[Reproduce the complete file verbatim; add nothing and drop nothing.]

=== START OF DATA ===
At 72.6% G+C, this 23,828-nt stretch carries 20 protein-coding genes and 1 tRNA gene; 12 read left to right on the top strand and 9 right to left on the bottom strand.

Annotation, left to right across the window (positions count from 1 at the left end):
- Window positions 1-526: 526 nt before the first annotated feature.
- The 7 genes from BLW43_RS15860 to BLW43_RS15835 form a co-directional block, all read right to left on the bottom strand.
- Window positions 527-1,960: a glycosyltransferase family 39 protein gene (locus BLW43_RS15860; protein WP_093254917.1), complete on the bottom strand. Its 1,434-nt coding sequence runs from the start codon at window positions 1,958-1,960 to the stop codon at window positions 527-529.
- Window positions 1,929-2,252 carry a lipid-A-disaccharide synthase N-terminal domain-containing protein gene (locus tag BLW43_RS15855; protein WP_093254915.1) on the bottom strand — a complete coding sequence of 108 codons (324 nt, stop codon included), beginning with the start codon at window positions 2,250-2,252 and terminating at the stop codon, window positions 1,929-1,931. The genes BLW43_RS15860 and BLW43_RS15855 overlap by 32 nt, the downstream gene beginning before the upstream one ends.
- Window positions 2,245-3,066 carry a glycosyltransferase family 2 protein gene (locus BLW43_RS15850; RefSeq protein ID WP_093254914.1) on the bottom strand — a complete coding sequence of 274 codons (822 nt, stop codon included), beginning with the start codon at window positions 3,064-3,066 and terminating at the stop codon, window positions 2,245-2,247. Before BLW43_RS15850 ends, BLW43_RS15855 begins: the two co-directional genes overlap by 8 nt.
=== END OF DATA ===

At 72.6% G+C, this 23,828-nt stretch carries 20 protein-coding genes and 1 tRNA gene; 12 read left to right on the top strand and 9 right to left on the bottom strand.

Annotation, left to right across the window (positions count from 1 at the left end):
- Window positions 1-526: 526 nt before the first annotated feature.
- The 7 genes from BLW43_RS15860 to BLW43_RS15835 form a co-directional block, all read right to left on the bottom strand.
- Window positions 527-1,960: a glycosyltransferase family 39 protein gene (locus BLW43_RS15860; protein WP_093254917.1), complete on the bottom strand. Its 1,434-nt coding sequence runs from the start codon at window positions 1,958-1,960 to the stop codon at window positions 527-529.
- Window positions 1,929-2,252 carry a lipid-A-disaccharide synthase N-terminal domain-containing protein gene (locus tag BLW43_RS15855; protein WP_093254915.1) on the bottom strand — a complete coding sequence of 108 codons (324 nt, stop codon included), beginning with the start codon at window positions 2,250-2,252 and terminating at the stop codon, window positions 1,929-1,931. The genes BLW43_RS15860 and BLW43_RS15855 overlap by 32 nt, the downstream gene beginning before the upstream one ends.
- Window positions 2,245-3,066 carry a glycosyltransferase family 2 protein gene (locus BLW43_RS15850; RefSeq protein ID WP_093254914.1) on the bottom strand — a complete coding sequence of 274 codons (822 nt, stop codon included), beginning with the start codon at window positions 3,064-3,066 and terminating at the stop codon, window positions 2,245-2,247. Before BLW43_RS15850 ends, BLW43_RS15855 begins: the two co-directional genes overlap by 8 nt.